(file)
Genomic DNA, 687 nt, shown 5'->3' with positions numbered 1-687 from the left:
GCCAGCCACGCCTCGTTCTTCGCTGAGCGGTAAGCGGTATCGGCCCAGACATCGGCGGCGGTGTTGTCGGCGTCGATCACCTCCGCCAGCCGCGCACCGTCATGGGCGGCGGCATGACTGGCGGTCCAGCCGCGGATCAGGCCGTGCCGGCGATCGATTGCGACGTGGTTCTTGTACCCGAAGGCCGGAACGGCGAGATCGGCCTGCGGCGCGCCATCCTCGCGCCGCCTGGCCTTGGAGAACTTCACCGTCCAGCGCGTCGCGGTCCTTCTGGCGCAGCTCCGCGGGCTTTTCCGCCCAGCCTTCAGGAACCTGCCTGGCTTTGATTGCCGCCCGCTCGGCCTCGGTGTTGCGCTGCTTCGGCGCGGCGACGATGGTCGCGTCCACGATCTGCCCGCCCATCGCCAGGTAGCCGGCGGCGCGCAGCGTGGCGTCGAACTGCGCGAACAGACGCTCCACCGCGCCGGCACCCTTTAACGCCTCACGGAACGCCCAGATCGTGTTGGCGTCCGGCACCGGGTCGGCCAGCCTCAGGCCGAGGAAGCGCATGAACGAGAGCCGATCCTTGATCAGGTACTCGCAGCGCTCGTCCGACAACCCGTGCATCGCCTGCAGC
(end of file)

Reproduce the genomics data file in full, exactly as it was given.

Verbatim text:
Genomic DNA, 687 nt, shown 5'->3' with positions numbered 1-687 from the left:
GCCAGCCACGCCTCGTTCTTCGCTGAGCGGTAAGCGGTATCGGCCCAGACATCGGCGGCGGTGTTGTCGGCGTCGATCACCTCCGCCAGCCGCGCACCGTCATGGGCGGCGGCATGACTGGCGGTCCAGCCGCGGATCAGGCCGTGCCGGCGATCGATTGCGACGTGGTTCTTGTACCCGAAGGCCGGAACGGCGAGATCGGCCTGCGGCGCGCCATCCTCGCGCCGCCTGGCCTTGGAGAACTTCACCGTCCAGCGCGTCGCGGTCCTTCTGGCGCAGCTCCGCGGGCTTTTCCGCCCAGCCTTCAGGAACCTGCCTGGCTTTGATTGCCGCCCGCTCGGCCTCGGTGTTGCGCTGCTTCGGCGCGGCGACGATGGTCGCGTCCACGATCTGCCCGCCCATCGCCAGGTAGCCGGCGGCGCGCAGCGTGGCGTCGAACTGCGCGAACAGACGCTCCACCGCGCCGGCACCCTTTAACGCCTCACGGAACGCCCAGATCGTGTTGGCGTCCGGCACCGGGTCGGCCAGCCTCAGGCCGAGGAAGCGCATGAACGAGAGCCGATCCTTGATCAGGTACTCGCAGCGCTCGTCCGACAACCCGTGCATCGCCTGCAGC